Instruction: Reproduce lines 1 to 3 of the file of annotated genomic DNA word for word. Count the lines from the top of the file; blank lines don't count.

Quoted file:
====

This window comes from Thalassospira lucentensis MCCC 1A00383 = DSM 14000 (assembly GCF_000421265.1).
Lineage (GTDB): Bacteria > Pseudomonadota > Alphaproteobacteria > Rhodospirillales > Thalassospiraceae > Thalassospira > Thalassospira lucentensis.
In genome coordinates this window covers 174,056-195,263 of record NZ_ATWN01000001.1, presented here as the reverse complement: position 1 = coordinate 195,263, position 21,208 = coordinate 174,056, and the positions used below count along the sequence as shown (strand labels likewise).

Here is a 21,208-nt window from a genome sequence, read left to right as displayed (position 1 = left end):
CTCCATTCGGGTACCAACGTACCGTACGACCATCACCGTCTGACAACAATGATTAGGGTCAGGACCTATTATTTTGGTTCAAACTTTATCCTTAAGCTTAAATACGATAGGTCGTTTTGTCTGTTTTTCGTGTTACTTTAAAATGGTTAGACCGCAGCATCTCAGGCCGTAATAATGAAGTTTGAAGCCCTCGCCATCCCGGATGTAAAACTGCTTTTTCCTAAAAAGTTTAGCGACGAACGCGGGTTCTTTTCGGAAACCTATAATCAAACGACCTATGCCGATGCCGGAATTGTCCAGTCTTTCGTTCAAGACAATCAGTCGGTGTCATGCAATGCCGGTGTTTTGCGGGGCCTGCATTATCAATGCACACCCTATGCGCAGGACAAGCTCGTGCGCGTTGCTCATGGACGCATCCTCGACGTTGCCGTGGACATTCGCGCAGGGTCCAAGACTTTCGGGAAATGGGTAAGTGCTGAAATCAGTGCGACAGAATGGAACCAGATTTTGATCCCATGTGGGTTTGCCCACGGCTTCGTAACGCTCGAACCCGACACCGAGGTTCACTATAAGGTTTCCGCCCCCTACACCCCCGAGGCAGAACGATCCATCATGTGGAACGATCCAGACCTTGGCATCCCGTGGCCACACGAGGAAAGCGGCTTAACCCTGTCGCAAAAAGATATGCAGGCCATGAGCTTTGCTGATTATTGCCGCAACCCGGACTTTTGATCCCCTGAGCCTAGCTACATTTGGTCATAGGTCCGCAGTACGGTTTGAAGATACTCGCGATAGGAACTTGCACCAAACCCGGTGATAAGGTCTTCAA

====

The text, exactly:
This window comes from Thalassospira lucentensis MCCC 1A00383 = DSM 14000 (assembly GCF_000421265.1).
Lineage (GTDB): Bacteria > Pseudomonadota > Alphaproteobacteria > Rhodospirillales > Thalassospiraceae > Thalassospira > Thalassospira lucentensis.
In genome coordinates this window covers 174,056-195,263 of record NZ_ATWN01000001.1, presented here as the reverse complement: position 1 = coordinate 195,263, position 21,208 = coordinate 174,056, and the positions used below count along the sequence as shown (strand labels likewise).